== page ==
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Graphene oxide-modified ZnO particles: synthesis, characterization, and antibacterial properties.

Zhong L, Yun K - Int J Nanomedicine (2015)

Bottom Line: The morphology of the graphene oxide sheets and ZnO particles was confirmed with field emission scanning electron microscopy and biological atomic force microscopy.Enhanced electrochemical properties were detected with cyclic voltammetry, with a redox peak of the composites at 0.025 mV.After further study of the antibacterial mechanism, we concluded that a vast number of reactive oxygen species formed on the surface of composites, improving antibacterial properties.

View Article: PubMed Central - PubMed

Affiliation: Department of Bionanotechnology, Gachon University, Gyeonggi-do, Republic of Korea.

ABSTRACT
Nanosized ZnO particles with diameters of 15 nm were prepared with a solution precipitation method at low cost and high yield. The synthesis of the particles was functionalized by the organic solvent dimethylformamide, and the particles were covalently bonded to the surface of graphene oxide. The morphology of the graphene oxide sheets and ZnO particles was confirmed with field emission scanning electron microscopy and biological atomic force microscopy. Fourier transform infrared spectroscopy and X-ray diffraction were used to analyze the physical and chemical properties of the ZnO/graphene oxide composites that differed from those of the individual components. Enhanced electrochemical properties were detected with cyclic voltammetry, with a redox peak of the composites at 0.025 mV. Excellent antibacterial activity of ZnO/graphene oxide composites was observed with a microdilution method in which minimum inhibitory concentrations of 6.25 µg/mL for Escherichia coli and Salmonella typhimurium, 12.5 µg/mL for Bacillus subtilis, and 25 µg/mL for Enterococcus faecalis. After further study of the antibacterial mechanism, we concluded that a vast number of reactive oxygen species formed on the surface of composites, improving antibacterial properties.

No MeSH data available.


Related in: MedlinePlus

Fluorescence images of Escherichia coli cell.Notes: (A) with only DCFH-DA for control; (B) with DCFH-DA in ZnO; (C) with DCFH-DA in graphene oxide; (D) with DCFH-DA in ZnO/graphene oxide.Abbreviations: DCFH-DA, 2′,7′-dichlorodihydrofluorescein diacetate; ZnO, zinc oxide.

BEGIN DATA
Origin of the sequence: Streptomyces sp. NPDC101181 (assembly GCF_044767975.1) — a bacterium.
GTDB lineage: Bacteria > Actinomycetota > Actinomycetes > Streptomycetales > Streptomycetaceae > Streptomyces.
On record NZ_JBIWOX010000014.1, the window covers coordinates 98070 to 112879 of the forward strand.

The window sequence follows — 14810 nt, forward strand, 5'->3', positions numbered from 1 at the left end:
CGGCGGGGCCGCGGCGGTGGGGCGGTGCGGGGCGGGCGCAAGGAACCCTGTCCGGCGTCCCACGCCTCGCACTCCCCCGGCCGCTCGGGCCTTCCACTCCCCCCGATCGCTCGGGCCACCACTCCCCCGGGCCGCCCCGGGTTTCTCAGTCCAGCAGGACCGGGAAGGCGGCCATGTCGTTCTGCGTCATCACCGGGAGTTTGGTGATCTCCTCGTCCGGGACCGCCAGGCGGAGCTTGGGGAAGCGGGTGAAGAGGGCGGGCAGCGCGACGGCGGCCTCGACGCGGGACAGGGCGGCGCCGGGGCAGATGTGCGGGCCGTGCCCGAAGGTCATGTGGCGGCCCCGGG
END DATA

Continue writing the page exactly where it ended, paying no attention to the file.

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f13-ijn-10-079: Fluorescence images of Escherichia coli cell.Notes: (A) with only DCFH-DA for control; (B) with DCFH-DA in ZnO; (C) with DCFH-DA in graphene oxide; (D) with DCFH-DA in ZnO/graphene oxide.Abbreviations: DCFH-DA, 2′,7′-dichlorodihydrofluorescein diacetate; ZnO, zinc oxide.

Mentions: Antibacterial activity of ZnO/graphene oxide is attributed to the production of ROS, including singlet oxygen, hydroxyl radicals, superoxide ions, and hydrogen peroxide. To examine the production of ROS, we used the oxidant-sensing fluorescent probe DCFH-DA. DCFH-DA is a nonpolar dye that converted into the polar derivative DCFH by cellular esterases that are nonfluorescent but switched to highly fluorescent dichlorofluorescein when oxidized by intracellular ROS.39 The intensity of green fluorescence is proportional to the level of ROS. Figure 12 illustrates the emission spectra of E. coli broth incubated with samples after 12 hours, showing the emission peak at 520 nm after excitation at 485 nm. The E. coli broth without sample does not show the emission peak at 520 nm. The fluorescent intensity indicates that the ZnO/graphene oxide produced a higher level ROS compared to ZnO and graphene oxide components. Figure 13A displays widespread background green fluorescence, attributing to auto-oxidation by fluorescent microscopy. Figure 13B and C shows weaker green fluorescence, proving ZnO particle and graphene oxide components commonly produced low ROS.39 However, ZnO/graphene oxide composites present noticeable increasing green fluorescence in the E. coli cell. According to fluorescence test, we concluded ZnO/graphene oxide composites produced a significant increase in the ROS level.